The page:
Volcano Villarrica erupted in southern Chile on Tuesday morning at about 3 a.m. local time. Prior to the eruption, 3,385 people were evacuated from their homes as a precaution.
On Monday officials observed volcanic activity in the volcano’s crater, prompting them to declare a “red alert.” No one was injured during the eruption, and when the volcano quieted down an hour after it began erupting everyone returned to their homes.
Villarrica’s eruption on Tuesday spewed ash and lava up to 1,000 meters into the air. Senior meteorologist at AccuWeather.com Jason Nicholls says that the volcanic ash from the eruption will probably spread to Buenos Aires and cover much of the less-populated parts of Argentina.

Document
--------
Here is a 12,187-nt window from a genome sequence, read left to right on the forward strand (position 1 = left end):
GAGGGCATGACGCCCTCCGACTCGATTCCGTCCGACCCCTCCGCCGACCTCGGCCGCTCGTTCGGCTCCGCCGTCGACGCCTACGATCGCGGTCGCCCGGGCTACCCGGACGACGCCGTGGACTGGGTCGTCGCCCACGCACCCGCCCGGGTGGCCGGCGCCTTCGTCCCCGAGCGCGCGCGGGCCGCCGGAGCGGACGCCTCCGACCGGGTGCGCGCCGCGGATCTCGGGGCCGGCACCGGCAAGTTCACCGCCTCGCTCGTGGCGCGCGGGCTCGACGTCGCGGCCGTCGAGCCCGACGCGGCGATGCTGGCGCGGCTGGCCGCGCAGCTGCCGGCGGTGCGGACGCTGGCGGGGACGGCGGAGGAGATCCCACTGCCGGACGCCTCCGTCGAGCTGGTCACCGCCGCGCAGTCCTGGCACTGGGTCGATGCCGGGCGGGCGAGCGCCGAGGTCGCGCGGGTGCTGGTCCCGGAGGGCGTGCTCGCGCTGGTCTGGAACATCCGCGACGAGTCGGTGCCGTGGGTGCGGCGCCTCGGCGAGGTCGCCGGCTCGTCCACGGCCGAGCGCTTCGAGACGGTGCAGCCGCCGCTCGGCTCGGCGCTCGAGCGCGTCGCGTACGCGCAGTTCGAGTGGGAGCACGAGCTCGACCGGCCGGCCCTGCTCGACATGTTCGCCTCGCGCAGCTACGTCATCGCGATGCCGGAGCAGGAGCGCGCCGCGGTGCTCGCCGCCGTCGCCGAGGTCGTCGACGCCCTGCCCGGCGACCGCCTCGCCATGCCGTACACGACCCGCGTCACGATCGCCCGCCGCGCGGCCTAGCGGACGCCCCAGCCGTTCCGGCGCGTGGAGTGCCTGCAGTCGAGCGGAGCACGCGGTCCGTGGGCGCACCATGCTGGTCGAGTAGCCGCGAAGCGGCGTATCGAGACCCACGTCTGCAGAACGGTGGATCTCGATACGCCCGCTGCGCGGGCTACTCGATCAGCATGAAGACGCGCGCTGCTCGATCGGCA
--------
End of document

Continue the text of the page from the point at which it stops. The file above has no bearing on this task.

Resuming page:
The 2,840-meter high Volcano Villarrica is a stratovolcano, formed by many layers of hardened lava and volcanic ash. Villarrica is rather unique because along with a conical shape that defines most stratovolcanoes, it also has a crater at its brim. The crater was formed when the edifice of the volcano collapsed. As one of Chile’s most active volcanoes, Villarrica is also one of the few volcanoes in the world with an active lava lake within its crater.
According to Chile’s Ministry of Mining, Villarrica’s last major eruption was in 1985.